A storyboard or a pre-visualisation in the form of simple visual representations of a future scenario can often help you convey the basic aspects of more complex proposals without having to sort out all the details yet. The storyboard concept originated in the film world, where it is used to get the flow of the film right before the much more costly phase where the actual filming begins.

This type of prototyping is really a visualisation exercise and often involves the use of drawings. Either as quick drafts or as more finished storyboards. You can use the storyboards as the basis for a dialogue with your users, inviting them to comment on their perception of the scenario. This often allows you spot opportunities and problem areas that you may have otherwise overlooked.

Example: Developing a new cross-sector medical service for patients in Northern Zealand

Together with the surrounding municipalities, the Nordsjællands Hospital in Denmark has launched an initiative to develop a new service for the citizens in the region to prevent unnecessary hospitalisations, which are costly and may be an unpleasant experience for the patients. The idea was to have parts of the treatment take place in the patient’s own home under supervision from visiting nurses and others. The new service involves new procedures for the healthcare professionals and changes the distribution of responsibility between the hospital and the municipality.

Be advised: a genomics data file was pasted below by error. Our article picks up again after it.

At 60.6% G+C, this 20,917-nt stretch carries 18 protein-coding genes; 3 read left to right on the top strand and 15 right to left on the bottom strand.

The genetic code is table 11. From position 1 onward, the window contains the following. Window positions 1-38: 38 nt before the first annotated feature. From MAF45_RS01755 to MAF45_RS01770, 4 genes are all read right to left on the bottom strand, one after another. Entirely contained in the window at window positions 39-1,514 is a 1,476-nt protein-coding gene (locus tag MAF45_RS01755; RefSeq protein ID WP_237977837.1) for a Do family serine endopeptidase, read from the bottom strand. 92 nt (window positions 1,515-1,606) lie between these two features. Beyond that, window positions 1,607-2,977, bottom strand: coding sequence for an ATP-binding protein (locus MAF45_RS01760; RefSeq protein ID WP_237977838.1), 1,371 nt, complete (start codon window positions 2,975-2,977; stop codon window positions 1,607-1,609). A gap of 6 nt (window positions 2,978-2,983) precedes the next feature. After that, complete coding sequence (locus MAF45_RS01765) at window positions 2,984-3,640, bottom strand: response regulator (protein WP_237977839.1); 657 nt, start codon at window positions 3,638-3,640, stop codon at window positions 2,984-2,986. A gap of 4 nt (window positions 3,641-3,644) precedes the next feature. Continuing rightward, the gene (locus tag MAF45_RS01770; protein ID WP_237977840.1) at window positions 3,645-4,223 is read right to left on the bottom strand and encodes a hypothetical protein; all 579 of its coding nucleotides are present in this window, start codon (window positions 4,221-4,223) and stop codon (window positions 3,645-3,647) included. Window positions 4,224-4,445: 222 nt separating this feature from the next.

Testing the service in practice involved developing the skills of the visiting nurses and designing a reception room for patients at the hospital. But prior to this phase, the concept was tested in the form of simple prototypes, where a local focus group was introduced to a storyboard illustrating the new procedures. Among other issues, the focus group participants’ feedback on the new treatment approach clarified the need to sort out the procedures concerning transport to and from hospital – who was going to arrange the transport, who was going to pay for it, and would the actual transport be provided by patient transport service or taxi? Similarly, healthcare professionals were also introduced to a visual flow diagram representing the new procedures that were to be put in place at the hospital and in the municipalities. The service was adjusted and optimised in light of the input and questions that the prototype brought out.